EXAMPLE lV An oil-in-water emulsion was prepared as in Example 1 except that the liquid paraffin was replaced by chlori; nated diphenyl KC -1000 (by Kanegafuchi Kagaku Kogyo Co., Ltd.), and the samples prepared as in Ex; ample II. The results of the color densities measured and the whiteness values obtained are shown below.
An oil in water emulsion was prepared as in Example 1 except that the liquid paraffin of Example I was re; placed by benzene. The samples were prepared as in Example 11. The results of the color densities measured and the whiteness values obtained are shown below.
Sample Number Quantity of Benzene Emulsion Added 0 Color Density (Absorbency) 0. whiteness 68 What is claimed is:
1. In a process for producing color on a support hav; ing coated thereon a layer of an electron accepting clay material capable of forming a distinct color when con; tacted with a colorless, electron donating color former wherein a layer of electron accepting clay material is applied to said support and thereafter said electron accepting clay is contacted with a colorless, electron donating color former, the improvement which com: prises adding a hydrophobic oily material as an oil in water emulsion to a water dispersion of said clay and then coating the obtained water dispersible emulsion 6 and said clay onto the support and drying the clay coated support, the amount of said hydrophobic oily material to the clay ranging from 1:50 to 1:2 parts by weight.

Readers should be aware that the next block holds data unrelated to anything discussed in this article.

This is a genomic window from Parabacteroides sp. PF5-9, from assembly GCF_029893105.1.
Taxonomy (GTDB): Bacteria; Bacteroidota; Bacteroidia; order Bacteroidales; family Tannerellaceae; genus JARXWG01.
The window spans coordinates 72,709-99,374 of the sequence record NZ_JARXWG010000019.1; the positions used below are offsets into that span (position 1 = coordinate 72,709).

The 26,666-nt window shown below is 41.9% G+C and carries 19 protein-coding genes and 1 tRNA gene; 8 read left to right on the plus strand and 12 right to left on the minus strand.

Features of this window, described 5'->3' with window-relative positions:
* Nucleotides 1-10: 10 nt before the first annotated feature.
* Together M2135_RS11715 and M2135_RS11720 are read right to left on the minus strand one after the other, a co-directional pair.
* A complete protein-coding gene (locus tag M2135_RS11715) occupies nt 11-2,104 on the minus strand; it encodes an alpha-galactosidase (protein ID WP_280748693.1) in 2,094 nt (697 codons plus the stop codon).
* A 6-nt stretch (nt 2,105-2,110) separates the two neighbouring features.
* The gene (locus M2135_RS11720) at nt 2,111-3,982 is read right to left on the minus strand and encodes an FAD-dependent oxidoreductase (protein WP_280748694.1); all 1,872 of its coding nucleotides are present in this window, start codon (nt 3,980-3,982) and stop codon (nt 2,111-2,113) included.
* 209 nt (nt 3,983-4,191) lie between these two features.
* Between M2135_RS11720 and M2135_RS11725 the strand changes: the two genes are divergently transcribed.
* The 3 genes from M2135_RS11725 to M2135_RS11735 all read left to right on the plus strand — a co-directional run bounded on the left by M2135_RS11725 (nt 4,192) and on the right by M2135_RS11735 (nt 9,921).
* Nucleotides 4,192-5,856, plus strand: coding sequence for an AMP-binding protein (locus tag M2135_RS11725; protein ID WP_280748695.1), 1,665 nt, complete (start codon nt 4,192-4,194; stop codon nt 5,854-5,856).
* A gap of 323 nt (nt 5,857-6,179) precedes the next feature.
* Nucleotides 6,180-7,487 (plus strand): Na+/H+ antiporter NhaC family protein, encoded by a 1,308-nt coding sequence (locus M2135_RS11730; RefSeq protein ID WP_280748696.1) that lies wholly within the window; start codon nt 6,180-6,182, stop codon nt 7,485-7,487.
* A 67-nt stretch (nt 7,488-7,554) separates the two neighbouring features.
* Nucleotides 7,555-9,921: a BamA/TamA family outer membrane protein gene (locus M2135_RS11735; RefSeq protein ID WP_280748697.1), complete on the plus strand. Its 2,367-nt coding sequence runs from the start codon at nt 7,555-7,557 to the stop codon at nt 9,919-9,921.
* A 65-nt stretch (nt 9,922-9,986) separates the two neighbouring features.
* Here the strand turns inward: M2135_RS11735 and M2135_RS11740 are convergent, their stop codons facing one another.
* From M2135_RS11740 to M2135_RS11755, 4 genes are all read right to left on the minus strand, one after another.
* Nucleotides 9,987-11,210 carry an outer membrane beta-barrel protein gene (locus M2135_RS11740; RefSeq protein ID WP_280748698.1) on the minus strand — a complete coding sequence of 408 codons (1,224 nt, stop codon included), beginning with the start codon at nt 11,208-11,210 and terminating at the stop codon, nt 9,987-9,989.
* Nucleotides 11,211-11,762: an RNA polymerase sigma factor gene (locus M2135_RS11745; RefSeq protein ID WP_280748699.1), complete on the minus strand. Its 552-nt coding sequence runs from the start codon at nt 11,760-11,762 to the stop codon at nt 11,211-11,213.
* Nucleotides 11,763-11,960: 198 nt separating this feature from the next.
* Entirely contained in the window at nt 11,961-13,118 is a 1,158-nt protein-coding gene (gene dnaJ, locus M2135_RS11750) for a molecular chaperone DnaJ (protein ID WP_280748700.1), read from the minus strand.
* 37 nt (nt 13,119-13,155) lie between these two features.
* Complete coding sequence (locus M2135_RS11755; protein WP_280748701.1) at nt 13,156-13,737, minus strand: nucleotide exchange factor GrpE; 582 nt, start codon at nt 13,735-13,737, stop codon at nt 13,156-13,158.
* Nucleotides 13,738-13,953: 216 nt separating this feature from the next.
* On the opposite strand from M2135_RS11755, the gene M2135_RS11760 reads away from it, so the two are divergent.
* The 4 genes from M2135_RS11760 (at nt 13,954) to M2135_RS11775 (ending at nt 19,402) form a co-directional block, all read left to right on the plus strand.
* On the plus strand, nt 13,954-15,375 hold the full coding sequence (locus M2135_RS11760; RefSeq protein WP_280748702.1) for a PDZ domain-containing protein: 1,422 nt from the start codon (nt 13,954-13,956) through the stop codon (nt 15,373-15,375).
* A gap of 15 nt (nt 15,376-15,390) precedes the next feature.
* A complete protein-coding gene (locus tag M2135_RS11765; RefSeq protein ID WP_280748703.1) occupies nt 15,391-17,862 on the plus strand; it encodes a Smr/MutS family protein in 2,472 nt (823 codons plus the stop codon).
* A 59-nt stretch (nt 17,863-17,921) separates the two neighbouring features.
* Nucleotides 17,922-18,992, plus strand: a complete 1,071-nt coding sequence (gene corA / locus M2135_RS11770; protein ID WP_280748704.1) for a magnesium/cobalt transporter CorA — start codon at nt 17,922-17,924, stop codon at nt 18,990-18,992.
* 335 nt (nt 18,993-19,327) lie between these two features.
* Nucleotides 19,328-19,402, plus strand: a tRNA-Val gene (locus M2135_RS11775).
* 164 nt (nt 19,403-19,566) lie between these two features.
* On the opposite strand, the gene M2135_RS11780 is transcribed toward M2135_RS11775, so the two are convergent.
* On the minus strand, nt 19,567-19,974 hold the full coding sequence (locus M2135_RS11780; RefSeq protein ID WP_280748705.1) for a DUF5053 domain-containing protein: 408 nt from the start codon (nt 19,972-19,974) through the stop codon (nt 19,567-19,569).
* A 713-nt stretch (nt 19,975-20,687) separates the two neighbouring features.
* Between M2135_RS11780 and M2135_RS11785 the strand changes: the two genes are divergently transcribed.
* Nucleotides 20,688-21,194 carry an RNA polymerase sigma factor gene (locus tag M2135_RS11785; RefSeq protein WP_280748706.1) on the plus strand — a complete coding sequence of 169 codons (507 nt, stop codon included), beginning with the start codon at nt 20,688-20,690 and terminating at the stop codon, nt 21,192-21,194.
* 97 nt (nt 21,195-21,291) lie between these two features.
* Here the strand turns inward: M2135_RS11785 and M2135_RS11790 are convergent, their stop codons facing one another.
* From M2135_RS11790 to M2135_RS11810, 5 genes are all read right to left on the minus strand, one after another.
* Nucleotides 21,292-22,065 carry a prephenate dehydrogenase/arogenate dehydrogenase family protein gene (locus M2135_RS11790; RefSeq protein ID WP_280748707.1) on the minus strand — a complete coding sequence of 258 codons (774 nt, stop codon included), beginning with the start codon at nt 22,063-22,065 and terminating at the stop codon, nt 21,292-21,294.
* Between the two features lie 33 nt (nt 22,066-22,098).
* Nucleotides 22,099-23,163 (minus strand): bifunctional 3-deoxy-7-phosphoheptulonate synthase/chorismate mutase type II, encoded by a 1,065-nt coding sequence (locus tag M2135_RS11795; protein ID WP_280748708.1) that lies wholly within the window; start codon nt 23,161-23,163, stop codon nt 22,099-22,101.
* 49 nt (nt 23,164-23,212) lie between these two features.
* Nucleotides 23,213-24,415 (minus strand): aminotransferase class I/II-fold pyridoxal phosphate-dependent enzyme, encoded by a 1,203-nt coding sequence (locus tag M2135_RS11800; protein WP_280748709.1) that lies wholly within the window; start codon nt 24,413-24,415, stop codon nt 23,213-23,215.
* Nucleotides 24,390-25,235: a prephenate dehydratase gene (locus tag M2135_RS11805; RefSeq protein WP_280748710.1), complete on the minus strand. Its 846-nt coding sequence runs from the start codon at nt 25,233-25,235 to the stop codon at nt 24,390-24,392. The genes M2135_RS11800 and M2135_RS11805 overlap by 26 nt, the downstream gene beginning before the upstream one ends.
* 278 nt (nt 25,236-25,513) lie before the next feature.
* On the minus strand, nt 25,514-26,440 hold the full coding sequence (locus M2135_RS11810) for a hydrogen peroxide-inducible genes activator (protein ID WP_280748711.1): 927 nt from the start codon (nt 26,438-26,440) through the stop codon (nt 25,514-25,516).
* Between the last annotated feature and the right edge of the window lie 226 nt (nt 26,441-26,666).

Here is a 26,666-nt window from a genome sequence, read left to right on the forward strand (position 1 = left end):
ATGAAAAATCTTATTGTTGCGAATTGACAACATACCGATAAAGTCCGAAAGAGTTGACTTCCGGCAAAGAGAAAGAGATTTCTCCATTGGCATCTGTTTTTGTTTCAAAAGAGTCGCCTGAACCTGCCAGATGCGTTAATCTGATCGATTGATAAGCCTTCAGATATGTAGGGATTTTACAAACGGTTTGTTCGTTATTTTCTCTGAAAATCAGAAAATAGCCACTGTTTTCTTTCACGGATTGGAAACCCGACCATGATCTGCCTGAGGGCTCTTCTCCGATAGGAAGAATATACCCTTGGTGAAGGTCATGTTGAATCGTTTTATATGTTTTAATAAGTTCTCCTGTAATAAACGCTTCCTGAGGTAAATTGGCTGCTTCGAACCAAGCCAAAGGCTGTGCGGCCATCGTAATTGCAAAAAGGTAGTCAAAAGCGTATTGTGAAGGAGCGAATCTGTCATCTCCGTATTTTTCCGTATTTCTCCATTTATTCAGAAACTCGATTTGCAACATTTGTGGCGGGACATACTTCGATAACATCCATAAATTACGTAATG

2. The process of claim 1, wherein said hydrophobic oily material has a boiling point ranging from 60 to 500C.
3. The process of claim 1, wherein said water disper: sion of clay contains a binder.
4. The process of claim 1, wherein said hydrophobic oily material is a member selected from the group con: sisting of a vegetable oil, an animal oil, a mineral oil, a synthetic oil, and an organic solvent.
5. The process of claim 4, wherein the oily material is a synthetic oil and is selected from the group consisting of chlorinated diphenyl, chlorinated paraffin, octyl diphthalate, dimethylphthalate, diethylphthalate, dibutylphthalate, dioctylphthalate, butylbenzylphthalate, tricresylphosphate, trioctylphthalate, silicone oil, and fluorinated oil.
6. The process of claim 4, wherein said oily material is an organic solvent and is a member selected from the group consisting of an aliphatic hydrocarbon, an aro matic hydrocarbon, and a halogenated hydrocarbon.
7. The process of claim 6, wherein said aliphatic hydrocarbon is a member selected from the group con; sisting of octane, decane, dodecane, and cetane.
8. The process of claim 6, wherein said aromatic hydrocarbon is a member selected from the group con; sisting of benzene, toluene, xylene, amyl benzene, eth ylbenzene, diethylbenzene, and triethylbenzene.
9. The process of claim 6, wherein said halogenated hydrocarbon is a member selected from the group con; sisting of carbon tetrachloride, ethylene chloride, tri; chloroethane, trichloroethylene, dichlorobutane, ch10: robenzene, trichlorobenzene, and chlorotoluene.
10. A pressure-sensitive copying paper comprising a layer of microcapsules containing a color former and a layer of an electron accepting clay material capable of forming a distinct color when contacted with the color former, said layers coated on the same or different support, and said layer of electron accepting clay mate: rial containing a binder and a hydrophobic oily mate; rial, the amount of said hydrophobic oily material to the clay ranging from 1:50 to 1:2 parts by weight.
11. The pressure sensitive copying paper of claim 10, wherein said hydrophobic oily material is a member selected from the group consisting of a vegetable oil, an animal oil, a mineral oil, a synthetic oil, and an organic solvent.
12. The pressure sensitive copying paper of claim 10, wherein said hydrophobic oily material has a boiling point ranging from 60 to 500C.
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|U.S. Classification||428/323, 427/145, 427/150, 428/454|